By Dean Takahashi
Monday, July 9th, 2007 at 12:02 am in General.
Here’s a trade secret that Microsoft is unlikely to publicly acknowledge.
Sony’s cutting the price on the PlayStation 3. How will Microsoft react? We’ll find out soon. But a key part of the strategy is going to be a project code-named Falcon.
Falcon is the name for the latest internal electronics in the Xbox 360. It will have an IBM microprocessor and an AMD/ATI graphics chip that are manufactured in a 65-nanometer production process. These are cost-reduced chips that do the same thing as their 90-nanometer predecessors, but they’re smaller.
With smaller chips, Microsoft gets a bunch of benefits. They won’t generate as much heat. So the risks of overheating — one of the main reasons behind Microsoft’s billion-dollar write-off for repairs and extended warranties — are much lower. The chips may also cost half of what it took to make them before because they use less material and fewer manufacturing steps to produce.
Everyone knows that console makers cut the prices and costs on their consoles over time. But you may not be aware that the primary chips – microprocessor, graphics, and the Ana video processing chip – are the bulk of the cost of the machine. Microsoft started making the Xbox 360s in August, 2005, with a 90-nanometer process. It is overdue to switch to the newest technology, 65 nanometers, but that day has finally come. It may be some time — a year, maybe two — before it moves on the a 45-nanometer process.
But it’s worth it. I recall that Ken Kutaragi said that by moving along the semiconductor manufacturing cost curve with the PlayStation 2, Sony was able to reduce the size — and therefore cost — of the PlayStation 2’s original chips to just 13 percent of the original over the life cycle of the PS 2.
If you cut the costs on the chips, you can cut the overall cost of the system. You get ancillary benefits such as using a smaller motherboard, more air flow inside the console, and the ability to take the big giant power supply in the Xbox 360’s power brick and put it inside the console.
Microsoft is in the process of qualifying the new Falcon chips and motherboard this summer. I expect it will launch Xbox 360s with the new Falcon innards this fall. That is why the company has been able to say that it has solved its manufacturing quality problems. Microsoft is likely to spend a little more money on heat sinks to make sure that the overheating problem doesn’t resurface with Falcon.
The good thing about the smaller chips is that they will likely be easier to make in mass quantities and they shouldn’t fail as often. Quality should automatically go up. That’s what folks said about the 90-nanometer generation. But the 65-nanometer production process is a known quantity at this point at places such as IBM for sure and possibly at other suppliers such as Taiwan Semiconductor Manufacturing Co. So rather than fix the problems with the 90-nanometer machine, Microsoft has the easier problem now of getting a 65-nanometer machine to work right. I suspect that is why Robbie Bach, president of the Entertainment & Devices group, said on Thursday on a conference call with analysts that the company has “its hands around it at the engineering level.”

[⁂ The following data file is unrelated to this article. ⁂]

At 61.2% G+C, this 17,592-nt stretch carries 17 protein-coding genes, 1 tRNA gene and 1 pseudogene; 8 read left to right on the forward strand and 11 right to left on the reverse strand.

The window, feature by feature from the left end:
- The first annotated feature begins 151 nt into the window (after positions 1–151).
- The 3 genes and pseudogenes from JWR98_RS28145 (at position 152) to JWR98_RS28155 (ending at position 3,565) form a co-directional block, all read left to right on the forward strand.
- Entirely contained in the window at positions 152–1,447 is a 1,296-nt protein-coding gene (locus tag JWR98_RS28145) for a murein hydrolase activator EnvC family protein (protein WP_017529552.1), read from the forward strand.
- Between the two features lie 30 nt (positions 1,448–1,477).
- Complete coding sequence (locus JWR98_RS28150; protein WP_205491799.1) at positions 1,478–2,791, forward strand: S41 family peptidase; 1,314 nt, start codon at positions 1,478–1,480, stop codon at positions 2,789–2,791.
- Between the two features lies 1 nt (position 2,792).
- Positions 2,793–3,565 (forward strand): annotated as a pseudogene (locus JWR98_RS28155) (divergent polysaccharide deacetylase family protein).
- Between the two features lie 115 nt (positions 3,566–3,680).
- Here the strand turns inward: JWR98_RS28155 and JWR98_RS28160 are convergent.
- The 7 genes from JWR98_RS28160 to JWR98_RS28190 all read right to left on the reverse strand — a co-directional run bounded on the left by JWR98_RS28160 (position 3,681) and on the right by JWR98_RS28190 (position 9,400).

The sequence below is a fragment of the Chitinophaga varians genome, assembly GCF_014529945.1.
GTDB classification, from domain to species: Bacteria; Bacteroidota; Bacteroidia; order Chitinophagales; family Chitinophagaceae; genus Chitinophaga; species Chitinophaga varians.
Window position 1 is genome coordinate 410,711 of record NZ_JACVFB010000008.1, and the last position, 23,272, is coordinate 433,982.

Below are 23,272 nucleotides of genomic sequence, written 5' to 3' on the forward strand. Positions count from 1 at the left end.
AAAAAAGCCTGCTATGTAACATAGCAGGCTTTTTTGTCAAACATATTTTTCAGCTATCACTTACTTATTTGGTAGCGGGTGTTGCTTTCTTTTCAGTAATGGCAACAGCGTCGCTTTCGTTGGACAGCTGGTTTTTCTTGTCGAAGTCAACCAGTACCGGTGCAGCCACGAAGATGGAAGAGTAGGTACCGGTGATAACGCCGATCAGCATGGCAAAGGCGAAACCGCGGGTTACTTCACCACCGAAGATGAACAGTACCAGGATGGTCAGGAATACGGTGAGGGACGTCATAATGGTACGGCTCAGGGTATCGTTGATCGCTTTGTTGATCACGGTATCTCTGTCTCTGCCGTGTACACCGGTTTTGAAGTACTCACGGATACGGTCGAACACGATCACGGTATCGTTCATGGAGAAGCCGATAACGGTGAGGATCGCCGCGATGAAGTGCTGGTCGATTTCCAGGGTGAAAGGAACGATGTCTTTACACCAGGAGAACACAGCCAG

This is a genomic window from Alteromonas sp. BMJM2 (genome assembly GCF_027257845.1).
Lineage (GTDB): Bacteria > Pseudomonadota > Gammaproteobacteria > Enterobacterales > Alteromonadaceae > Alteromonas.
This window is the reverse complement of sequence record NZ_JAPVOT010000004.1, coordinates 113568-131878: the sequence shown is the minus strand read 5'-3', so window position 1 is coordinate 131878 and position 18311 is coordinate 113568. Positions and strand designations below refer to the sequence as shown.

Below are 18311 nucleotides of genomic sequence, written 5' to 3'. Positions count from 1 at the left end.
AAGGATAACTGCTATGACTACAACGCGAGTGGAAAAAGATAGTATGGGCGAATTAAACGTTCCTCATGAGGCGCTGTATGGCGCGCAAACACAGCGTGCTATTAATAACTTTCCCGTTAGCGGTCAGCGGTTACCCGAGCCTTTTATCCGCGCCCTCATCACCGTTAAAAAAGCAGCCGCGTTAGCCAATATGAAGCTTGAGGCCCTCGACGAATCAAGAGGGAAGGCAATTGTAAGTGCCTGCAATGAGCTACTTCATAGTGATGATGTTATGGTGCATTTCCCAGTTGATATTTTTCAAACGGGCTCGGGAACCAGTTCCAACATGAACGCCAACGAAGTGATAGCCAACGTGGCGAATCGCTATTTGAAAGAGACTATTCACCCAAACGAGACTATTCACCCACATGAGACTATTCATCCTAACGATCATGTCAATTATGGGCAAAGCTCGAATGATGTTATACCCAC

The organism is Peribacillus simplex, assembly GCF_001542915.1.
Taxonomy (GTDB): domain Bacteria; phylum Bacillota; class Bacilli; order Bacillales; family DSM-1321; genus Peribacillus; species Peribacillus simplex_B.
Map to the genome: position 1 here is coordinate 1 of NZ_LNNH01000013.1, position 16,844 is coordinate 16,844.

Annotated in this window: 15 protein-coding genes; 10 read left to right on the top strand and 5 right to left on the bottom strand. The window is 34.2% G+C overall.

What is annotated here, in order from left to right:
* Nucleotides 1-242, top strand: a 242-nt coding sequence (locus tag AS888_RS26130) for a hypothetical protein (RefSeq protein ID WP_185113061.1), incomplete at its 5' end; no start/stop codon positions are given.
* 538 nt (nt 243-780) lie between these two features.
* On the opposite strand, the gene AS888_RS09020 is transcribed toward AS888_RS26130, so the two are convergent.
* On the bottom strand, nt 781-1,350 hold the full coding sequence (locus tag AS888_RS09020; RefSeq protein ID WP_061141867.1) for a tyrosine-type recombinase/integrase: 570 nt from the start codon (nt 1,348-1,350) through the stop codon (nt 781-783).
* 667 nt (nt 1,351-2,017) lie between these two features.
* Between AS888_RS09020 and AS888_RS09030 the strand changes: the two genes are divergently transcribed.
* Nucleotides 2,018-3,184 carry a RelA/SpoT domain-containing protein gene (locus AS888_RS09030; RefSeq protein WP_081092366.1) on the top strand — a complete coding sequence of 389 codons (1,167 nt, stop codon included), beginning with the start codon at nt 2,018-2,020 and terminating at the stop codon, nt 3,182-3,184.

But once this machine is in the field, Microsoft will have a few options. It can take the power brick and put it inside the same chassis. It can also make a smaller version of the core, but this involves considerable redesign and retooling resources. And it could also beef up the console and make room for more costly things — as it did with the Elite.
It’s anybody’s guess as to what Microsoft will do with the Falcon as its base platform going forward. But Sony had better watch out. Microsoft is moving ahead of Sony on the cost-reduction curve. It would be risky for Sony to get into a price war with Microsoft.
Now it’s easier to see why Microsoft still expects to be profitable in fiscal 2008 with the Xbox 360 business. In this fiscal year, Microsoft will introduce a major cost reduction with the Falcon platform. It will launch Halo 3. And it has already written off in fiscal 2007 the costs of repairing consoles for the next few years.
Falcon is a fundamental part of the strategy that Microsoft is using to try to beat Sony. Is it going to be good enough to beat Nintendo on costs? Very doubtful. Nintendo can play the cost-reduction game just as Microsoft can. Falcon certainly means that Microsoft can afford to cut the price of the Xbox 360 going forward. Whether it does so depends on how aggressive it wants to be at winning the lead market share in the business. But everyone knows that if you cut your hardware price too much, you lose money. After all, Microsoft lost an estimated $3.7 billion on the original Xbox.
When I asked David Hufford, a Microsoft spokesman, about Falcon on Friday, he said I was telling him something new. When I asked Peter Moore, head of games at Microsoft, about Falcon on Thursday, he said, “We have a bunch of different projects that cost reduce and improve quality as you find issues, as does our competition. Once you get millions in the field, you learn about the box under all kinds of different circumstances, you can adjust and tweak what you do accordingly.”